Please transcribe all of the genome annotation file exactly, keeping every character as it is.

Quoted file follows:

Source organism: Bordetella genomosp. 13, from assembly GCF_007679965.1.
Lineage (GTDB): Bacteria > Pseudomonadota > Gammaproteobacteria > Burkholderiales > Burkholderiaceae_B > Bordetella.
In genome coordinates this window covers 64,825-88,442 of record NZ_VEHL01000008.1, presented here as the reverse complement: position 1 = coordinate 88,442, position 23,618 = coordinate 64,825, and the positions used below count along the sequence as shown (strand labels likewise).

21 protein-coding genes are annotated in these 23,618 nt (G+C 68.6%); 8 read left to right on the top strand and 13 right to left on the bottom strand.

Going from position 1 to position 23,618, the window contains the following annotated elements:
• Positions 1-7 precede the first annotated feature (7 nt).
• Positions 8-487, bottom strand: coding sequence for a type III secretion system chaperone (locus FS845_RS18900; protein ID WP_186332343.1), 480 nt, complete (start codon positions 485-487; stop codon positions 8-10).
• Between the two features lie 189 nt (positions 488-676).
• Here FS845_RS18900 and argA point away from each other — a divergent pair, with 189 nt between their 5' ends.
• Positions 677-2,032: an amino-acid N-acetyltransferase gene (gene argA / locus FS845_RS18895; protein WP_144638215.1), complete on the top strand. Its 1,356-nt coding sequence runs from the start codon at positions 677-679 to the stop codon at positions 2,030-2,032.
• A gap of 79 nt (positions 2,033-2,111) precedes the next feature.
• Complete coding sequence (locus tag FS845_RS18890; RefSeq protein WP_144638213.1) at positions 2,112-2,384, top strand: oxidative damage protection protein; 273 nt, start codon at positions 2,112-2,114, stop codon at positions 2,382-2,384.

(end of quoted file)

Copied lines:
Source organism: Bordetella genomosp. 13, from assembly GCF_007679965.1.
Lineage (GTDB): Bacteria > Pseudomonadota > Gammaproteobacteria > Burkholderiales > Burkholderiaceae_B > Bordetella.
In genome coordinates this window covers 64,825-88,442 of record NZ_VEHL01000008.1, presented here as the reverse complement: position 1 = coordinate 88,442, position 23,618 = coordinate 64,825, and the positions used below count along the sequence as shown (strand labels likewise).

21 protein-coding genes are annotated in these 23,618 nt (G+C 68.6%); 8 read left to right on the top strand and 13 right to left on the bottom strand.

Going from position 1 to position 23,618, the window contains the following annotated elements:
• Positions 1-7 precede the first annotated feature (7 nt).
• Positions 8-487, bottom strand: coding sequence for a type III secretion system chaperone (locus FS845_RS18900; protein ID WP_186332343.1), 480 nt, complete (start codon positions 485-487; stop codon positions 8-10).
• Between the two features lie 189 nt (positions 488-676).
• Here FS845_RS18900 and argA point away from each other — a divergent pair, with 189 nt between their 5' ends.
• Positions 677-2,032: an amino-acid N-acetyltransferase gene (gene argA / locus FS845_RS18895; protein WP_144638215.1), complete on the top strand. Its 1,356-nt coding sequence runs from the start codon at positions 677-679 to the stop codon at positions 2,030-2,032.
• A gap of 79 nt (positions 2,033-2,111) precedes the next feature.
• Complete coding sequence (locus tag FS845_RS18890; RefSeq protein WP_144638213.1) at positions 2,112-2,384, top strand: oxidative damage protection protein; 273 nt, start codon at positions 2,112-2,114, stop codon at positions 2,382-2,384.